Much of Europe has a venerable Christmas or December tradition that pairs the good bishop-like St. Nicholas with a demonic, nasty character known as Krampus (and various other regional names). In Alpine Austria and southern Bavaria, this wintertime good-cop/bad-cop routine often exhibits aspects scary enough to put the fear of the devil into adults, not to mention young children. As St. Nicholas Eve (December 5) approaches, youngsters in Austria and Bavaria begin to have serious thoughts about whether they have been naughty or nice. They know Krampus is coming, and he’s definitely not nice.
In addition to an appearance in local family homes, usually along with St. Nicholas, Krampus and his cohorts also gather to put on a wild show in the streets of many Austrian and Bavarian towns. The “show” is known as a Krampuslauf (Krampus run). Customs vary by locality, but the tradition goes back hundreds of years, and far, far beyond a mere lump of coal in a kid’s stocking. An American witness to several Krampusläufe in Austria writes: “The ability to be genuinely frightened of someone wearing a costume is often left behind in childhood, and as an adult it is a bizarre experience. Fleeing from a person wearing a wooden mask and brandishing a bundle of sticks is terrifying but also exhilarating.”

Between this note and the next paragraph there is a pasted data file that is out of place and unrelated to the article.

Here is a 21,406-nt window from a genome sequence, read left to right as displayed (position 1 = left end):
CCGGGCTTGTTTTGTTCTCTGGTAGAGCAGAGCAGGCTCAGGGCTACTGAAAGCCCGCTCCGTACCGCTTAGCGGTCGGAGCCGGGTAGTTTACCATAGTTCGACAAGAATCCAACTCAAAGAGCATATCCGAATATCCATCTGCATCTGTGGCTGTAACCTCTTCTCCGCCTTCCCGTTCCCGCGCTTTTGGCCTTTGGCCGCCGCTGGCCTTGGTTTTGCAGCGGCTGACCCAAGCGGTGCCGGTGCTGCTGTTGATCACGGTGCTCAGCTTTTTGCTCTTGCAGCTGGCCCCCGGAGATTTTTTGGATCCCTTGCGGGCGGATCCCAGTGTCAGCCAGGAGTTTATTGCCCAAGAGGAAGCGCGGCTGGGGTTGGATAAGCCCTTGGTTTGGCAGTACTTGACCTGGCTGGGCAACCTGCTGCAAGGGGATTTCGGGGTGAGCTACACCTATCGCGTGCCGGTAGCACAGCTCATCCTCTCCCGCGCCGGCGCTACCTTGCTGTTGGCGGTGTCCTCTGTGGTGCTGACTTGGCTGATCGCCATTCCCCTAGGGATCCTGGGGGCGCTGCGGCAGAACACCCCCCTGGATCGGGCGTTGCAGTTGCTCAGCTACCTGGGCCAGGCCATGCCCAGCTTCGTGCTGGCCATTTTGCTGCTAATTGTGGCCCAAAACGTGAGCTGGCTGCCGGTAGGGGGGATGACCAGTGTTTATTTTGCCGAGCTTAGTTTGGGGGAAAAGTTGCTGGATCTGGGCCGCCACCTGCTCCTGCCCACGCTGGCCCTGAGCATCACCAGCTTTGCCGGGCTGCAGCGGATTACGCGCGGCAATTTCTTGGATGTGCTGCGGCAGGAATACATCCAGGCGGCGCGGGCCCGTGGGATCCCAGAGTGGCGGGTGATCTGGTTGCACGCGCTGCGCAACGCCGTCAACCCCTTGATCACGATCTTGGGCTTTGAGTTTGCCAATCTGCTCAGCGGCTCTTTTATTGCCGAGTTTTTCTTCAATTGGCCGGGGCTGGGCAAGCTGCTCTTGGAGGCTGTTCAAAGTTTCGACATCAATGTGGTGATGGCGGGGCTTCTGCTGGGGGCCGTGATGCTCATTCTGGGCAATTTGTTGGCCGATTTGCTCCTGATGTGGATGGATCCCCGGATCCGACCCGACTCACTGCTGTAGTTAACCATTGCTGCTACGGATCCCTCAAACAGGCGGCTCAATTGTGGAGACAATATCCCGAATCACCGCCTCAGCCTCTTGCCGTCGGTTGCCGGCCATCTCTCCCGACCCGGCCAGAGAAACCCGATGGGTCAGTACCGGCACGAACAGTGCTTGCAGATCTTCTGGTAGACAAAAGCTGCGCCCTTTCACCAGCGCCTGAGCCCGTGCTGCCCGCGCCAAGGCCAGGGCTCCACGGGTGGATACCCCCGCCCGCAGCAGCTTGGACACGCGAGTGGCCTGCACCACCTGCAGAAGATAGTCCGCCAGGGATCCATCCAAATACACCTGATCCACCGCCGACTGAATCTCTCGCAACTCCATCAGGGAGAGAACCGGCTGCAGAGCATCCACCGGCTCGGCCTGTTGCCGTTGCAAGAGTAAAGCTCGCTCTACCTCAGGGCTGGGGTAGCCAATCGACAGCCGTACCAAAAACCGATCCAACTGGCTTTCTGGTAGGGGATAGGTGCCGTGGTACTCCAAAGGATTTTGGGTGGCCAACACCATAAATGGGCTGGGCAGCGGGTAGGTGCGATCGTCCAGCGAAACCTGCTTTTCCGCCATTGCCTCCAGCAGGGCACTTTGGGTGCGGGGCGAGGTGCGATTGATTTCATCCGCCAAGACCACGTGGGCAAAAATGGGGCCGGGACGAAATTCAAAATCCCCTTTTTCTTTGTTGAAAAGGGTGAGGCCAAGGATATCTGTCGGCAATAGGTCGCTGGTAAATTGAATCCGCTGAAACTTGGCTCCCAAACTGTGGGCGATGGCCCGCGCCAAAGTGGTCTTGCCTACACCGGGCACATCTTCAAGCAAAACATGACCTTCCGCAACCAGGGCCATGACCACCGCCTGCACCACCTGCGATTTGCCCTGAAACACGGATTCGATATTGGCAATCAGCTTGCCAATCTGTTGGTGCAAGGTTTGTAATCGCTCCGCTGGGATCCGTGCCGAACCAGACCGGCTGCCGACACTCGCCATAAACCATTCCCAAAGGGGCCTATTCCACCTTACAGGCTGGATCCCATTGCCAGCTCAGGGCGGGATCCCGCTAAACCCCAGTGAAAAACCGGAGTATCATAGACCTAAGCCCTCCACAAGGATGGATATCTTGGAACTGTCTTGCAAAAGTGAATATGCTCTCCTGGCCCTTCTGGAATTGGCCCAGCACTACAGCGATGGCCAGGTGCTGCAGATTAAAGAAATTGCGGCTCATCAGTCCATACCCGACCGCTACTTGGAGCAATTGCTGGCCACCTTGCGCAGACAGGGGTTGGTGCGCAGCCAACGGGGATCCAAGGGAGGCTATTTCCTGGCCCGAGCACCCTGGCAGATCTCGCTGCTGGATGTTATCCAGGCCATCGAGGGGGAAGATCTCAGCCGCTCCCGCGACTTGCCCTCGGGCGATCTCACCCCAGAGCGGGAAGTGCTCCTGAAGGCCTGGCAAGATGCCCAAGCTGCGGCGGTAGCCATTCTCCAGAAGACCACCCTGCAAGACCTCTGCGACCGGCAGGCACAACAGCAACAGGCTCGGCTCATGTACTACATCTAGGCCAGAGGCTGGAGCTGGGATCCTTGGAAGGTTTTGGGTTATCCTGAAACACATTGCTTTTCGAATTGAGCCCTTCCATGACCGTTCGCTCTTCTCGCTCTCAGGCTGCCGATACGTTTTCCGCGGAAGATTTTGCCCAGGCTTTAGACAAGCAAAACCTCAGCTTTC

The writer, Michael Karas of The Record newspaper in New Jersey, continues: “While being relentlessly pursued through the snow by a horned beast dead set on punishing the wicked may seem like an unorthodox path to embracing the holiday spirit, the lashings were an immediate catalyst for introspection, after which I found myself silently promising to become a better person in the new year.” Continue reading